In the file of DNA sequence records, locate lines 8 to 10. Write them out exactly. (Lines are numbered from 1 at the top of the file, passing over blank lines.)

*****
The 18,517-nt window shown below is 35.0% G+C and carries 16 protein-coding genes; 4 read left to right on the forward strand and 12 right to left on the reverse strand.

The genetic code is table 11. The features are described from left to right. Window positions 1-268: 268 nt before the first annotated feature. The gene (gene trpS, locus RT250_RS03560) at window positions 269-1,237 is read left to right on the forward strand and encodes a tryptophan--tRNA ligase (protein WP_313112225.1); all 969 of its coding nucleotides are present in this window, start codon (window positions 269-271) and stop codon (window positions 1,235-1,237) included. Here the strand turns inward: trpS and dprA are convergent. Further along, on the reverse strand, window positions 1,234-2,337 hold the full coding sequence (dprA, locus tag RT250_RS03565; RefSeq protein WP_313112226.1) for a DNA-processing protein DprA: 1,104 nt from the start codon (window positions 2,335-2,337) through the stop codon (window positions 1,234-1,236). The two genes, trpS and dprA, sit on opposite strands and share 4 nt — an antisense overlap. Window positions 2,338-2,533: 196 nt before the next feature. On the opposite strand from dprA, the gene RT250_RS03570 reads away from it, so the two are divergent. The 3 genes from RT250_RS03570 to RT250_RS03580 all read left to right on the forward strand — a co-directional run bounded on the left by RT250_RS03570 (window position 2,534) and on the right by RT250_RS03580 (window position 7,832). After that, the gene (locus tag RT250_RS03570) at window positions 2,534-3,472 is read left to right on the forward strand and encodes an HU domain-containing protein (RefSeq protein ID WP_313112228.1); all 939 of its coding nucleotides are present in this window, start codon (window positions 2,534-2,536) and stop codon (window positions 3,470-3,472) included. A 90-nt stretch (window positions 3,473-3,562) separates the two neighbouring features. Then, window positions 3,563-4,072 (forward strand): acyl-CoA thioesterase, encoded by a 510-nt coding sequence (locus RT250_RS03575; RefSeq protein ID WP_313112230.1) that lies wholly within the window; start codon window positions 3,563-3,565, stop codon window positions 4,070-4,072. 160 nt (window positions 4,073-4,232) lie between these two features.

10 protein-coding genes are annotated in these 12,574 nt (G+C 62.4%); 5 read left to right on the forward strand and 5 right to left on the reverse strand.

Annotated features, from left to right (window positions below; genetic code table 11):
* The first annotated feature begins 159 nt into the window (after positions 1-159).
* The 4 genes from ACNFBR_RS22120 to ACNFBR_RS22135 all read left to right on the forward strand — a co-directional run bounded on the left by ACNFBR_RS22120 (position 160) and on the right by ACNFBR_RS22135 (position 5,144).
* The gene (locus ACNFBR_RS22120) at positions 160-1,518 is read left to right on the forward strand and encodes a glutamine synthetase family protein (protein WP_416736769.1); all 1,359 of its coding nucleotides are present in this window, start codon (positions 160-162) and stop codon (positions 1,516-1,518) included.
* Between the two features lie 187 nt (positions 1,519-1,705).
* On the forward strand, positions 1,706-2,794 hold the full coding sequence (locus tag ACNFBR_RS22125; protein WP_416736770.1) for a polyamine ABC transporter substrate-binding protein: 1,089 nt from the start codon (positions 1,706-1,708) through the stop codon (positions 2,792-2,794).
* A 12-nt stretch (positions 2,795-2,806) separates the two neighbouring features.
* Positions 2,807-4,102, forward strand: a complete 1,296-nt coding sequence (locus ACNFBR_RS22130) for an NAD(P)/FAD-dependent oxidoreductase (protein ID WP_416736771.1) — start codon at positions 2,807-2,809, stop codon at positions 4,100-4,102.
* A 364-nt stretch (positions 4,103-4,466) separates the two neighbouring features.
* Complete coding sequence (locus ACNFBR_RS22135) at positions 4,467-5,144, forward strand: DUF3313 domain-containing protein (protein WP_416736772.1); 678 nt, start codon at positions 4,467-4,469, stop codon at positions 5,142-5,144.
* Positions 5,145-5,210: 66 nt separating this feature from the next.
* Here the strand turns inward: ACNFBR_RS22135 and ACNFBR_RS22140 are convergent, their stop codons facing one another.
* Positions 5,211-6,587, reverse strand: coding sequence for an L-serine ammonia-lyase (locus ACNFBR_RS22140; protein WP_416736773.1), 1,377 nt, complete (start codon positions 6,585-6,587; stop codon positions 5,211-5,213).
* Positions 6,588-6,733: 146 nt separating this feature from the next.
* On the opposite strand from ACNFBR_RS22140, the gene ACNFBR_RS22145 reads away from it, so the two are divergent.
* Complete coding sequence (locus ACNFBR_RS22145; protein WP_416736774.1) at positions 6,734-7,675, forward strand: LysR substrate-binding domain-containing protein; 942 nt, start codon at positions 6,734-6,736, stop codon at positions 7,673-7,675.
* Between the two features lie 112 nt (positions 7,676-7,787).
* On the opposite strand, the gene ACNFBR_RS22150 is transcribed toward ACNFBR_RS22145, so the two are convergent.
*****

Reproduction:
* Between the two features lie 187 nt (positions 1,519-1,705).
* On the forward strand, positions 1,706-2,794 hold the full coding sequence (locus tag ACNFBR_RS22125; protein WP_416736770.1) for a polyamine ABC transporter substrate-binding protein: 1,089 nt from the start codon (positions 1,706-1,708) through the stop codon (positions 2,792-2,794).
* A 12-nt stretch (positions 2,795-2,806) separates the two neighbouring features.